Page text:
OSLI Retina

January 2020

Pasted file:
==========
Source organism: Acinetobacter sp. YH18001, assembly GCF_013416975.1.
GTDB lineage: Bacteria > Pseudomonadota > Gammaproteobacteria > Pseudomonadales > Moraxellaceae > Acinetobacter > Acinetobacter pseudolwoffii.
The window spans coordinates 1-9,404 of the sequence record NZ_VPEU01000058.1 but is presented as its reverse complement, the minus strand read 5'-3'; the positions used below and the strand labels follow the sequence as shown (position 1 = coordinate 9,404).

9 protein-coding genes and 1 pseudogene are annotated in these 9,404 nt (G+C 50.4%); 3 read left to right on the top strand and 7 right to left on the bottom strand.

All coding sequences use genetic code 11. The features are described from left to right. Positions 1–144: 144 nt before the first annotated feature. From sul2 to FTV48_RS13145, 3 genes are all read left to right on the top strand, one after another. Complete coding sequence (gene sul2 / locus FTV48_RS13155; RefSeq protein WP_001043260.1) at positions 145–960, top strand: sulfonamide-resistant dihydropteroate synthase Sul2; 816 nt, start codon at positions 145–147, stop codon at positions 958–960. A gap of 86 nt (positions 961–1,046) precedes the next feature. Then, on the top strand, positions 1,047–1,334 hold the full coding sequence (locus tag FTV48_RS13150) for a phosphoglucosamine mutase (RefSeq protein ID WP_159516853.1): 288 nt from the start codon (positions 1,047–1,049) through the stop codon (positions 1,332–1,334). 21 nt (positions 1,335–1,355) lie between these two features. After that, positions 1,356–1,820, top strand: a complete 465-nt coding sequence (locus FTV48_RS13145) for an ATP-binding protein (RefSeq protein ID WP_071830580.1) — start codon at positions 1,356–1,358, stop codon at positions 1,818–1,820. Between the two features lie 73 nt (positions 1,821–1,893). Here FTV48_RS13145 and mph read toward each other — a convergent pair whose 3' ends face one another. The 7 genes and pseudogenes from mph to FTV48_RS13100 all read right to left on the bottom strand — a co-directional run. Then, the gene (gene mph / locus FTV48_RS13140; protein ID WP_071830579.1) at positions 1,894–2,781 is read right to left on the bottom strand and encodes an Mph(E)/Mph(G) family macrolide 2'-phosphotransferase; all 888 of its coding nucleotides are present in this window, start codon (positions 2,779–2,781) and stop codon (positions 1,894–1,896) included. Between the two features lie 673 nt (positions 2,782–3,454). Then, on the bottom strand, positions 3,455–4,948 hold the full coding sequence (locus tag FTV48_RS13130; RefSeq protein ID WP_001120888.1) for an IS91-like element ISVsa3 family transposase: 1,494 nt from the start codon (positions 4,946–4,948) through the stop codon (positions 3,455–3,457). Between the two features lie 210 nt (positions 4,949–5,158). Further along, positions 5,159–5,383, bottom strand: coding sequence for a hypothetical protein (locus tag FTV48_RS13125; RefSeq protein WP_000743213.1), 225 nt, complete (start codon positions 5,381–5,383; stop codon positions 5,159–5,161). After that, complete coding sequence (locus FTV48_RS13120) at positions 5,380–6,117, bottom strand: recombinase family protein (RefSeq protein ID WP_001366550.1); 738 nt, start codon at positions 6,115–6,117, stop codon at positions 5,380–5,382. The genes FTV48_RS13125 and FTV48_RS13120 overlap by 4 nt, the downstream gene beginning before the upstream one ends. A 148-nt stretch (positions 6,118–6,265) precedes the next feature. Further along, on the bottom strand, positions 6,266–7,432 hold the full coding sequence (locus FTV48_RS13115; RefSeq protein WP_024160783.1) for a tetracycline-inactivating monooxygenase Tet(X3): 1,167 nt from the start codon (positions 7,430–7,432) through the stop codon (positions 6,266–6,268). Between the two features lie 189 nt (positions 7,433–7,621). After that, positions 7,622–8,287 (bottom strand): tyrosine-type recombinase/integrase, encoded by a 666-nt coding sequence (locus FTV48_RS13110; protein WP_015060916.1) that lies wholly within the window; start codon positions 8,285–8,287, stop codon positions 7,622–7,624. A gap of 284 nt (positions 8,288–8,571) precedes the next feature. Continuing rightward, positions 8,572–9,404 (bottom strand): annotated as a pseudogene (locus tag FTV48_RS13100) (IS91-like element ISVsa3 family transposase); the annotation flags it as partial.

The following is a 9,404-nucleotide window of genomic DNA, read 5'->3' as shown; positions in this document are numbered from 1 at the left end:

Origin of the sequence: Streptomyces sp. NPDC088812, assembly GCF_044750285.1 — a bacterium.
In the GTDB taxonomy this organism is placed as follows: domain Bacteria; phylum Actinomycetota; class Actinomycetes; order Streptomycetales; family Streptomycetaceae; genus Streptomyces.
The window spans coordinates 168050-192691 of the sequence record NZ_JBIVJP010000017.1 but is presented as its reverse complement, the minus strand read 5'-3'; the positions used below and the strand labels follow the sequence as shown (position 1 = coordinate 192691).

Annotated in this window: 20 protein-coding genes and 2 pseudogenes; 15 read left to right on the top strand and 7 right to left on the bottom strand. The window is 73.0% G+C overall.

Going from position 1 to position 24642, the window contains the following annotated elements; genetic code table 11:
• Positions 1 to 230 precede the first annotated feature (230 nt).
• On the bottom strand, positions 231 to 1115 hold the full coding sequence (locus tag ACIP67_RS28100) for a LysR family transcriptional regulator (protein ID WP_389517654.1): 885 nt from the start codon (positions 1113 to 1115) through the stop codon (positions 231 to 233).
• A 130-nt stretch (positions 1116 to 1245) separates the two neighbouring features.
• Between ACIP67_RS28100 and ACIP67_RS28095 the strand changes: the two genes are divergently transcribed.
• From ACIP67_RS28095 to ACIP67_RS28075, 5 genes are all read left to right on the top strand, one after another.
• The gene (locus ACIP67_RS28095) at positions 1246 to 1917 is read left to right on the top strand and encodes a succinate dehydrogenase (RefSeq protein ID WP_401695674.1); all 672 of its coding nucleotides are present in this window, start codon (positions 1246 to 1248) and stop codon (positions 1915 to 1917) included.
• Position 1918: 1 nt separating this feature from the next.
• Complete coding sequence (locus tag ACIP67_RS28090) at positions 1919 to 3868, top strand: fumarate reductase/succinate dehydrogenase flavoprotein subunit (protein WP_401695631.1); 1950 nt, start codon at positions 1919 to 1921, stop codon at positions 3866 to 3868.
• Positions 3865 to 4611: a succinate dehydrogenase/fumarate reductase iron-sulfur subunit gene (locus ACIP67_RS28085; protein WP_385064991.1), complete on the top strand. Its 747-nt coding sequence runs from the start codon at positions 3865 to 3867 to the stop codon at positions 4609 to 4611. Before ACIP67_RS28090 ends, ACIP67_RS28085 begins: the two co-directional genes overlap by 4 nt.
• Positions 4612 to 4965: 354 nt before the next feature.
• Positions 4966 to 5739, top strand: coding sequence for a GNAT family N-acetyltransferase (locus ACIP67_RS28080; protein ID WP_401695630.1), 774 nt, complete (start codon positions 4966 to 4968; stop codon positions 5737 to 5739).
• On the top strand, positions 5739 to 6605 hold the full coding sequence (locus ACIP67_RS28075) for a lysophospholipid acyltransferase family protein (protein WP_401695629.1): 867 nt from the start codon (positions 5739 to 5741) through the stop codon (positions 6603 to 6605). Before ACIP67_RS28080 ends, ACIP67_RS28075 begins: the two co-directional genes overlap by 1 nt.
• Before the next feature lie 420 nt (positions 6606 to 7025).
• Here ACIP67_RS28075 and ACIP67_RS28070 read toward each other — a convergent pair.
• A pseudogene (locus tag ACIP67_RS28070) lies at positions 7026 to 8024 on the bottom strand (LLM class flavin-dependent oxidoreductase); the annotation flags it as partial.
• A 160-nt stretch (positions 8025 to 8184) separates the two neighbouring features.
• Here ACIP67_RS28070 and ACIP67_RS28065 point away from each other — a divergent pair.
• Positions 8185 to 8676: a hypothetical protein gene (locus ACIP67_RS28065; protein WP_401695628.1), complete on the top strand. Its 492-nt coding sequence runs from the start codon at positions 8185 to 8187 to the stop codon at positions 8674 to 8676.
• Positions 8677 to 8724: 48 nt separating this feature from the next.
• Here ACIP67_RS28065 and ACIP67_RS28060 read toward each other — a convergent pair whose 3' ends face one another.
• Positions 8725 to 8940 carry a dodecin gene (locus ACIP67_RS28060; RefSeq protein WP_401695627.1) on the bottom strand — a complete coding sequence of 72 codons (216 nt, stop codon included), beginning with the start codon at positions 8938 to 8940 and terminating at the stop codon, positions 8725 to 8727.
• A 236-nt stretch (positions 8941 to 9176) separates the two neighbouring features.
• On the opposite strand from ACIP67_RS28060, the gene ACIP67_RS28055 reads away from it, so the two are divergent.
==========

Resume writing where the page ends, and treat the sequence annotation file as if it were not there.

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January 2020 · Vol. 51, No. 1 55 choroidal excavation temporal to this lesion. All images were acquired on a Heidelberg Spectralis device (Heidelberg Engineering, Heidelberg, Germany). A diagnosis of an active exudative CNVM was made and treatment was initiated with monthly aflibercept injections. The patient responded well to treatment with resolution of SRF at month 3, better exposing the presence of a conforming-type FCE. During the subsequent years of treatment, the patient was injected with aflibercept as needed when there was recurrent CNVM activity with SRF. Over time, the depth and diameter of the FCE significantly increased, confounding the assessment of recurrent CNVM activity versus the development of nonconforming FCE due to the altered choroidal architecture. At last follow-up 43 months after initial presentation, the patient had visual acuity of 20/25 in the affected eye with last aflibercept injection 11 weeks prior, with marked expansion of the FCE compared with her initial presentation (Figure 4) and some persistent SRF, but relative preservation of the outer retinal architecture. Enhanced depth imaging OCT obtained at more recent follow-up demonstrated choroidal thicknesses of 401 µm underneath an area of excavation of depth 160 µm in the right eye and 501 µm in the left eye, along with notable pachyvessels in both eyes, consistent with an underlying pachychoroid pathophysiology. DISCUSSION This patient presented with features of pachychoroid-spectrum including FCE and thickened choroid with large choroidal pachyvessels. She presented with a symptomatic type 2 CNVM, which has remained active throughout the patient's clinical course. Freund et al. previously described the entity of pachychoroid epitheliopathy, which is typically associated with type 1 CNVM lesions; however, they also described a case of type 1 CNVM associated with a FCE and pachychoroid. 8 In their case, though, the FCE was not noted to change size or character demonstrably following anti-vascular endothelial growth factor (VEGF) therapy. As such, our patient's FCE expansion with anti-VEGF treatment alone represents a novel clinical course in the absence of acute inflammation. 9 Matsubara et al. suggested that some forms of FCE possibly evolve due to an imbalance between intraocular and choroidal pressure, with concurrent RPE and basement membrane weakness. 6 During periods of choroidal inflammation there is engorgement and swelling of the choroid, which, as it resolves, can expose the presence of or expand a Figure 1. Right eye indocyanine green angiography at initial pre- sentation demonstrating hyperfluorescent foci indicative of a cho- roidal neovascular membrane. The fovea and area of choroidal excavation is under an area of hypofluorescence due to a blocking defect from the overlying subretinal hemorrhage. There is no dif- fuse leakage suggestive of inflammation of the choroid. Figure 2. Fluorescein angiography of the right eye 6:23 after dye injection. There is a blocking defect from overlying hemorrhage, with late leakage from a choroidal neovascular membrane supero- nasal to the fovea.

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